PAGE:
The Bible's Message to "Protestant" Rioters
Following the mayhem on Ulster's streets in summer 2005, we
need to be reminded that it is the Christian's duty to
submit to the State, even to a wicked state, which
persecutes the church. That was the kind of state to which
the apostles enjoined submission.
The Scriptures teach
that all civil authority is ordained of God (Rom. 13; 1
Peter 2:13-14). To today's Ulster ''Protestant'' they would
say, submit yourself to the Queen, the prime minister, the
police and all other delegations of authority through
which they rule over you (including the parades commission),
even if the aforementioned authorities make unjust and
foolish decisions. The Heidelberg Catechism says we
should "patiently bear with their [the government's]
weaknesses and infirmities, since it pleases God to govern
us by their hand" (A. 104). The Westminster Larger
forbids "contempt of, and rebellion against" the civil
authorities and "cursing, mocking and all such refractory
and scandalous carriage [against them]" (A. 128).
Nero, a monstrously wicked Roman emperor, was "ordained of God" (Rom.
13:1), as was that tyrant Pharaoh whom God "raised up" (Rom. 9:17). All
such wicked men will give account for their rule to King Jesus on the
Last Day. God even ordains the kind of government there will be: whether
a democracy, or a dictatorship. God decides who is elected. Even men who
come to power by deceit, violence or other forms of wickedness (such as
Nero) are ordained of God. God will judge them for their wickedness, yet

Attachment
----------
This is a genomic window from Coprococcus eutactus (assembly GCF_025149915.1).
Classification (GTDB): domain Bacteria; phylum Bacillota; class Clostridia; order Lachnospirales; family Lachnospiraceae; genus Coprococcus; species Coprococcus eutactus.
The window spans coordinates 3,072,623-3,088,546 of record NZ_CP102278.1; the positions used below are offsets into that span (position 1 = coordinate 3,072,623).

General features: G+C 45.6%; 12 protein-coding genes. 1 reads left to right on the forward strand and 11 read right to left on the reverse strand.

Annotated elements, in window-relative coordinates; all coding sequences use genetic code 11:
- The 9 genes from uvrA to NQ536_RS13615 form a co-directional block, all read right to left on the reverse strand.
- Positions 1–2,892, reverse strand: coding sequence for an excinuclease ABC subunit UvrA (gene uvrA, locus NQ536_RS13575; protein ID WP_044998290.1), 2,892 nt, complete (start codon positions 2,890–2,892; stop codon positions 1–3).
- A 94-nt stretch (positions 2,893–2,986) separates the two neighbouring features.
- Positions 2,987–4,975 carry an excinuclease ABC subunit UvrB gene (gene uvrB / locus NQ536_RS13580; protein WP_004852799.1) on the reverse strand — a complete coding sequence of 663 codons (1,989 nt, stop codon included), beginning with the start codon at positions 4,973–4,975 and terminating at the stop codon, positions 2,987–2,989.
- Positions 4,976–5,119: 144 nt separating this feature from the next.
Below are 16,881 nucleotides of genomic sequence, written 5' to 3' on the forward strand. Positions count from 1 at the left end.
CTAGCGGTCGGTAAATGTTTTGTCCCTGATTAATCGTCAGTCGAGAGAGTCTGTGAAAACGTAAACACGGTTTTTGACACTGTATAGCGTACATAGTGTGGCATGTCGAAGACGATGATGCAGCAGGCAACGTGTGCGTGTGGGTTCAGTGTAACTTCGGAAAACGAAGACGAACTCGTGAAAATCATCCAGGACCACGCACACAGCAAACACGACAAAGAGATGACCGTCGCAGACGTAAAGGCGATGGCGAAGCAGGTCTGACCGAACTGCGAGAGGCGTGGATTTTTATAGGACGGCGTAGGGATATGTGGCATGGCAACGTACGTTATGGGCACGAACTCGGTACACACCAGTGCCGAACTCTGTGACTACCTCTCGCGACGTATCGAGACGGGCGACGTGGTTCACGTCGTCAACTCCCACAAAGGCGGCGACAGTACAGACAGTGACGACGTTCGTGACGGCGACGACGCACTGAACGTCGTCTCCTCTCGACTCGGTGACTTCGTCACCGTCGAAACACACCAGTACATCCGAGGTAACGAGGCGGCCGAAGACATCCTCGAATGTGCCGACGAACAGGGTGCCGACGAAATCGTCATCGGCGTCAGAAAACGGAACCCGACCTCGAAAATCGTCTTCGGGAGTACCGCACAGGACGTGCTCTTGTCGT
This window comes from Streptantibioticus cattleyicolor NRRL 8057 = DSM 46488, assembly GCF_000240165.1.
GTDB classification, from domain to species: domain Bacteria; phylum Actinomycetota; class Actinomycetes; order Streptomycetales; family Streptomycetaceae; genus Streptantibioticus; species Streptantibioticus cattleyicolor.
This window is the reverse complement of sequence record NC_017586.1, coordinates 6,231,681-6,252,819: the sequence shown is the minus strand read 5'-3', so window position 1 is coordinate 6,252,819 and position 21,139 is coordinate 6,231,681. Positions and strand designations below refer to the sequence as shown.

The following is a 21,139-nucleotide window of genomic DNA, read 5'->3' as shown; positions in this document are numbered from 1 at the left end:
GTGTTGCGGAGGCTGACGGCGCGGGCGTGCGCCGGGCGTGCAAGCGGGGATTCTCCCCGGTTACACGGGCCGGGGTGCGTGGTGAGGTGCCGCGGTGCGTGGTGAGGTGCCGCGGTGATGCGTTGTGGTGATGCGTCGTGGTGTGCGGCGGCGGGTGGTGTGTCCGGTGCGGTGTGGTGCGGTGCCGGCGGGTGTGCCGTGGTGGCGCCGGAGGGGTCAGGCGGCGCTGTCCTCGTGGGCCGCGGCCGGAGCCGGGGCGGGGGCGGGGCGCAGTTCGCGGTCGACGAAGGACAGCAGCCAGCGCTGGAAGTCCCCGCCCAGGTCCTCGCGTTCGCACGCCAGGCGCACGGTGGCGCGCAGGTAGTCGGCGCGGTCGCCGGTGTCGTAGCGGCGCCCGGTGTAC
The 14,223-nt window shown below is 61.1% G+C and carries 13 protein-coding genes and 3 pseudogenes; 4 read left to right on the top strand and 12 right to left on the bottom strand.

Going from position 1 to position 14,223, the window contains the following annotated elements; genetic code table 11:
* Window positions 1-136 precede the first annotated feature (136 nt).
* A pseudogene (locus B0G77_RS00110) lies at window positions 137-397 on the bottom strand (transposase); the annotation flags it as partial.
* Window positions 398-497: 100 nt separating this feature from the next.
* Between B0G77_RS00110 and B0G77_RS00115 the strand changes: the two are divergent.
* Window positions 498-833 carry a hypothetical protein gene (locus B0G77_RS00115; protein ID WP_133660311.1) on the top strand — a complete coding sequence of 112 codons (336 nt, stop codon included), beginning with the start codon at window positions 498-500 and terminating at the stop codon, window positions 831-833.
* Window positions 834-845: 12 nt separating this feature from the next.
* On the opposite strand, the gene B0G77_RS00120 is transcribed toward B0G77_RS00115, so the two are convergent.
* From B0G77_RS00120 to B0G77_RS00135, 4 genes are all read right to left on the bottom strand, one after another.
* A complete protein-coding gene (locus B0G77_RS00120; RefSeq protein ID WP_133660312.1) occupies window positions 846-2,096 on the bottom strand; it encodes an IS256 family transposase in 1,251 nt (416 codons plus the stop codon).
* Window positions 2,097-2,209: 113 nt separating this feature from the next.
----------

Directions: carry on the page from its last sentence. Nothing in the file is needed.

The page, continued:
He still sovereignly raised them up.
Christians must also submit to their employers (I Peter 2:18). James
describes the Christian workman who, instead of resisting his
unrighteous employer (5:4-7), cries unto God (5:4) and is enjoined to be
patient (5:7). Christians are not permitted to rebel against these
authorities, with road-blocks, strikes, or civil rebellion of any kind.
Christians do not have the power of the sword, the state does (Rom.
13:4). Our weapons are not carnal (II Cor. 10:4).
A Christian may, however, disobey the powers that be, but that
is only when the state requires the Christian do something forbidden by
the Word of God (Acts 5:29). Then the church disobeys that order, while
remaining submissive, suffering persecution if God wills, committing her
way to Christ, who alone gathers, preserves and defends His church. Even
in disobedience, the Christian must display the submissive, meek and
respectful attitude to the God-ordained authority that characterised
Shadrach, Meshach and Abednego (Dan. 3:16-18).
The Christian ethic is not to insist on one's own way but to do good
and suffer, but never as a murderer, or a thief or as an evil-doer (I
Peter 2:20, 4:15). Peter would not have excused the behaviour of
rioters, and Paul warned that those who resist the civil powers "shall
receive to themselves damnation" (Rom. 13:2).
Surely this is the spirit of Christ's teaching in passages such as
Matthew 5:39-41: "Resist not evil ... let him have thy cloak also ... go
with him twain."